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Poll Finds Disparate Views of State of Education

Standards: In a survey to gauge the effectiveness of reforms, parents and teachers give public schools good grades, but employers and college professors say students are graduating with inadequate skills.


Are higher standards, tougher tests and other recent education reforms producing more capable graduates?

It depends on whom you ask. Parents and teachers, according to a new national poll, give public schools good or excellent grades and say high school students are graduating with the skills they need to succeed.

Much more skeptical, however, are employers and college professors, who offer a dimmer view of the skills today's graduates bring to the workplace and college classrooms.

These are among the findings of a poll by Public Agenda, a nonpartisan, New York-based research group, in the first in a series of public opinion surveys--or "reality checks"--on the impact of the national movement to raise public school standards.

"It's a mixed picture," Public Agenda vice president Jean Johnson said of the poll, which canvassed 700 kindergarten-to-high school teachers, 700 parents, 700 middle and high school students and 500 employers and college professors in September and October.

"There are some reports from the study that people are trying to raise standards, and that is heartening. On the other hand, there are also some signs the job is not done, especially in the evidence presented by the employers and college professors," Johnson said.

The poll, which was commissioned by the national publication Education Week and the Pew Charitable Trusts, asked all the respondents whether they believed that a high school diploma today guarantees that a student has mastered basic skills. The differences were stark, with 63% of employers and 76% of professors who teach college freshmen and sophomores saying that the diploma is no guarantee that a graduate can read, write or do basic math.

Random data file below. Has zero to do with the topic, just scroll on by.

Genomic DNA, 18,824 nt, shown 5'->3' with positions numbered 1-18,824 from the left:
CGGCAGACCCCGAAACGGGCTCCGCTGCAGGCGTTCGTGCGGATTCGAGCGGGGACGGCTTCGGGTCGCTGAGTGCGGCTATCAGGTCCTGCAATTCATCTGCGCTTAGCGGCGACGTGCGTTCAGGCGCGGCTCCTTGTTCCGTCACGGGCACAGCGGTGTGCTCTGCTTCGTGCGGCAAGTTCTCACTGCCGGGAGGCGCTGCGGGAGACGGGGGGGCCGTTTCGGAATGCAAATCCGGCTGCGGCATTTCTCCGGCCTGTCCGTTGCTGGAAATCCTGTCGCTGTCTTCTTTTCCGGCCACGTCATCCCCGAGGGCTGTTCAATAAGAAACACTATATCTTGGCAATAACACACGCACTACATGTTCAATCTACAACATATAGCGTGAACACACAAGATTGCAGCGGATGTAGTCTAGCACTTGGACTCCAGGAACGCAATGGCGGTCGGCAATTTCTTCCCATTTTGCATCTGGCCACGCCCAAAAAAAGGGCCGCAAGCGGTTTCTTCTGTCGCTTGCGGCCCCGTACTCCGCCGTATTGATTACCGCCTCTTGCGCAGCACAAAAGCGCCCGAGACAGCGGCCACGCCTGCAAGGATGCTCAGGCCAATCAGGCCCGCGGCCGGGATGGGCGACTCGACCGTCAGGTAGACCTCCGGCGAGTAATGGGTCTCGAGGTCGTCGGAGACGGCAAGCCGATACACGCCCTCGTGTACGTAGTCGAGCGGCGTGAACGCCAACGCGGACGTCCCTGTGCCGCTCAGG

"They can't spell . . . and there are other major flaws in their memos. The tenses are not consistent and all kinds of things are wrong. It all goes back to the schools," complained one New York employer interviewed by the researchers.

But 62% of parents, 73% of teachers and 77% of students said that a diploma does guarantee mastery of the basics. Solid majorities of parents, teachers and students also rated their local schools good or excellent.

Among professors and employers, however, more than two-thirds rated schools fair or poor.

Johnson said the gulf in opinion could be interpreted two ways. One view is that schools' efforts to stiffen requirements and refocus the curriculum on basic skills simply are too new to have rubbed off on recent graduates. "We may be seeing a lag time. The movement to raise standards and expectations is really only a few years old. So those attitudes among professors and employers may improve in three or four years," Johnson said.

But other poll results may suggest a more pessimistic reading, she said. Parents in particular may be rendering their generally rosy judgments out of ignorance. Asked, for instance, what they know about how their child's skills stack up against those of other children, only 7% said they knew much about how their offspring compared to those in other countries. Only 15% said they knew a lot about how their children compared to others across the United States. And only 23% said they had much information to compare their kids to others in their state.

"There is a question of how much parents know about what kids can do--and how much they know about what employers and professors in higher education are expecting," Johnson said.

The employers and professors graded the high school graduates they encounter most harshly on basic skills. Only 17% of professors and 35% of employers said these graduates have excellent or good basic math ability. Only 18% of professors and 27% of employers said recent graduates could write clearly.

They gave graduates high ratings, however, on so-called "new basic skills," such as the ability to work effectively with others and to use computers.

Overall, the poll found evidence that the push for school standards is producing some good. Half of the high school teachers polled said that more students are taking Advanced Placement and honors courses now than a few years ago.

But the drive to toughen up schools does not seem to have affected other worrisome policies and attitudes. Automatic or social promotion--advancing students to the next grade level because of age rather than academic merit--is still widely followed, the poll shows.

More than four in 10 teachers said their schools automatically promote students when they reach the maximum age for their grade level. And nearly half said that teachers at their schools are more likely to grade students according to how much progress they show over time, not on what they should know at their age.

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